Since my last post, I’ve made several new pieces and shared them with the world.
I’m particularly happy with this one, a combination of two of my favorite things…otherworldly themes and oil pastel.
This one is an experiment in texture and lighting, a fun little throwback to some of my earlier fantasy work, and my own contribution of hope for a world in near-constant turmoil. A reminder that Spring does eventually come, no matter how cold and devastating the winter.
A close view of “Waking Up”:
The figure is my interpretation of “Mother Nature”— young, dormant and not yet weathered by Summer. She is pregnant with Spring-yet-to-come. Still mostly asleep under her protective blanket of snow, she lifts one sleepy eyelid, beginning her important work of waking the forest around her. Her hair is the roots and branches of a twisted dogwood tree, forming buds in preparation for its display. Her skin shares the tree’s bark-texture, and a faint blush of new green has appeared on her cheeks.
Scroll to see the making-of this piece. We begin with reference photos:
I need to study the colors of the snow in the low light of sunset/sunrise. Very little of it is just “white” as I understand snow to be. The shadows are a strong blue. The sunlit patches are more a pale yellow, even in the brightest spots.
This piece shows me what ridiculous lengths I’m willing to go to for good references–the above is my daughter’s doll, with paper flowers, posed on a cloth on my bedroom carpet, backlit by a flashlight. I have to move a piece of furniture and lay sideways on the floor to snap it. I pose the same doll in a snowdrift to better understand the cast shadows I need to paint. Then, I snap some photos of the stars of this “show”, the humble crocus.
Crocuses are some of my favorite blooms, because they are some of the first harbingers of warmth and green and cheer returning to a cold, stark world. They can bloom in snow, hardy and defiant to the Winter surrounding them.
My final reference shot is one of myself in front of a mirror, in a similar pose as the doll. Next, the fun of drawing begins. First, I have a look at my oil pastel rough-sketch.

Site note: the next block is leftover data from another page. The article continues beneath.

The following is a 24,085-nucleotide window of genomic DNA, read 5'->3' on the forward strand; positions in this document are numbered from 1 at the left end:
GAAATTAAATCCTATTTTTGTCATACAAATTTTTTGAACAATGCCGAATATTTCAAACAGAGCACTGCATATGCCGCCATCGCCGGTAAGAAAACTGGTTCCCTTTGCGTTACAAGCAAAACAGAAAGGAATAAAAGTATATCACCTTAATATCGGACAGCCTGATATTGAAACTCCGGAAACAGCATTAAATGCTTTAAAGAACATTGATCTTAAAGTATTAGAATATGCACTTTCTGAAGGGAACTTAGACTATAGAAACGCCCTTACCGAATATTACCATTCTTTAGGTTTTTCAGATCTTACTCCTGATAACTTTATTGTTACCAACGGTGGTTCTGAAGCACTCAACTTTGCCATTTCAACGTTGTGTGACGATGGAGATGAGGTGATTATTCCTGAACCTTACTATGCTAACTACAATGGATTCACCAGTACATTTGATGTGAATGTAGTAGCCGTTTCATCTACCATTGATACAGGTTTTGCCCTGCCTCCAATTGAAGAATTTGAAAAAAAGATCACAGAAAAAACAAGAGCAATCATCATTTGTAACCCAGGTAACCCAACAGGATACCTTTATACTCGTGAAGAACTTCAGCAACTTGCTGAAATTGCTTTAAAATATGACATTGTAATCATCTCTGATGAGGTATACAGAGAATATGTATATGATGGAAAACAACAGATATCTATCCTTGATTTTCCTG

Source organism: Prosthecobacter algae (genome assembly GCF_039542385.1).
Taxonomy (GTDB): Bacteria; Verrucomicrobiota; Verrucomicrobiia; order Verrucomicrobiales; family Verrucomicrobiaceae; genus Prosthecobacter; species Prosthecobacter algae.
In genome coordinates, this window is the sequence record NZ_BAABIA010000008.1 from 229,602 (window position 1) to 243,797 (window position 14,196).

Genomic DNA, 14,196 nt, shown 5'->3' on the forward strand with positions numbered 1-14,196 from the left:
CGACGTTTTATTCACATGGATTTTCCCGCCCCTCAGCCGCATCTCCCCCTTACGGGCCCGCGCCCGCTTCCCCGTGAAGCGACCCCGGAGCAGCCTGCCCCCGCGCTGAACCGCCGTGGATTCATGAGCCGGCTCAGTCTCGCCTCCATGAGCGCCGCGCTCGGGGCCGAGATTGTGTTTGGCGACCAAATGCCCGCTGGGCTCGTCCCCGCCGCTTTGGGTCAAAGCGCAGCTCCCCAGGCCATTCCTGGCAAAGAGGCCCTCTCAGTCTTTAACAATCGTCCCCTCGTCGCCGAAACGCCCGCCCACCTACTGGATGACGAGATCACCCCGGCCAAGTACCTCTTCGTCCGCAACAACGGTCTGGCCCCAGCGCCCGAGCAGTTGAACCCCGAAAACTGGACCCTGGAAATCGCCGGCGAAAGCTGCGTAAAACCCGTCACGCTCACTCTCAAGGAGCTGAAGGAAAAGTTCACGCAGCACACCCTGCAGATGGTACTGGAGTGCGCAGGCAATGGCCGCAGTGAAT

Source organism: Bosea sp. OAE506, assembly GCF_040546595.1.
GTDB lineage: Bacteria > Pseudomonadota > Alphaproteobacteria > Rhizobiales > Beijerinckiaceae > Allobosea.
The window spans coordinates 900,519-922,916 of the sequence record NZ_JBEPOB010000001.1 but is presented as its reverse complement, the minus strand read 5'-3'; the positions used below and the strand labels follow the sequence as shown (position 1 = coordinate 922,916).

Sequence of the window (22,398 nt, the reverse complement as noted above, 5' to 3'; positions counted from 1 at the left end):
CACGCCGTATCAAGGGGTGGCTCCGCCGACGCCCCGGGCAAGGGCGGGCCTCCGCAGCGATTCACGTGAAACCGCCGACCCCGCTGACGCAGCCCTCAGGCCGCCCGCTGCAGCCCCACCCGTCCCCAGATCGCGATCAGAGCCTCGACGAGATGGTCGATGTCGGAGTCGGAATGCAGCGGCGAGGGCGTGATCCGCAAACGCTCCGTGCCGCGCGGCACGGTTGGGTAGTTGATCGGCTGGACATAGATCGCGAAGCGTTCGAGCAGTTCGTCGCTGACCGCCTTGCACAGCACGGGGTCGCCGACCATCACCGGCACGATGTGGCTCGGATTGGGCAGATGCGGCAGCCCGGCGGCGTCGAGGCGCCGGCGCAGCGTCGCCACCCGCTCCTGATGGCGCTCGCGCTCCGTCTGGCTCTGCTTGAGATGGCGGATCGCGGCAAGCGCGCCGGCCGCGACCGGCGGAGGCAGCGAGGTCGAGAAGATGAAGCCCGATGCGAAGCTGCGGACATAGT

Then I cut a piece of warm-tone matboard to 11″x14″. A sketch goes on next, then laying down the lights and darks. This step of establishing the darkest and lightest shapes is essential to create a balanced and dynamic composition.
At this point I’ve also started adding in secondary details to balance out the foreground, like a fallen log and a few early plants poking through the snow.
So far, I’m pleased with the sketch– but everything changes the moment color is added. The sketch will be totally obscured and the tonal values I’ve established will become even more important. The base layer consists of a thin coating of my harder, less “oily” pastels. Its purpose is to establish the basic colors I’ll be using, covering the bumpy brownish background of the matboard. It is also much easier to paint the later fine details and textures on that smooth base layer. Below, the background can be seen roughed in, and I’m filling in my main character and the foreground. I’m using my higher-quality, oil-paint textured pastels on top of the base coat.
This is where I stall out. Every piece I do has its sticking points where I need to learn something new, so I’m not surprised. I can’t figure out how to compose the foreground in a way that makes sense and doesn’t distract from the subject.
First I try drawing in the tree’s shadow. It’s easily the most complex part of this whole piece, due to its odd shapes that are distorted not only by the low angle of the setting/rising sunlight, but also by the uneven terrain they fall on.
Yeah, that is definitely unnatural and distracting. After taking a long break to get fresh perspective, I look at a small version of the piece on my phone so I can mark-up what needs worked on. Several spots catch my eye right off the bat. Then, I increase contrast to create a “notan”–a Japanese term meaning “light dark harmony”– that helps me simplify my composition so I can spot imbalances and figure out what the foreground is missing.
The conclusion I usually come to on these sticking spots, is to simplify, simplify, simplify. I removed the ill-placed foreground log and brush earlier. Now, I know I need to simply suggest the tree’s shadow and connect it better to the subject’s shadow. With this plan carried out, I can now focus on the final step– details and textures.
Oil pastel can be highly textured, even sculpted using tools. I’m going for an Impressionistic look for this piece, with leading lines pressed into the pigment to create movement around the piece and add interest to “quieter” (low detail and contrast) areas.
The tool I most use is a plastic clay knife. The sharp tip is for scraping textural lines in. The flat side of the “blade” is perfect for smudging and blending similar colors together like the different tones of the shadows.
Though it’s a step with less obvious results, this is an important and time-consuming step that refines and ties together all the different elements of the piece.
Finally, I consider this piece complete. I have enjoyed the lessons I learned on composition, as well as plenty more practice with the complex and characterful medium that is oil pastel.
Happy Spring, readers. May it be regenerative and hopeful for you.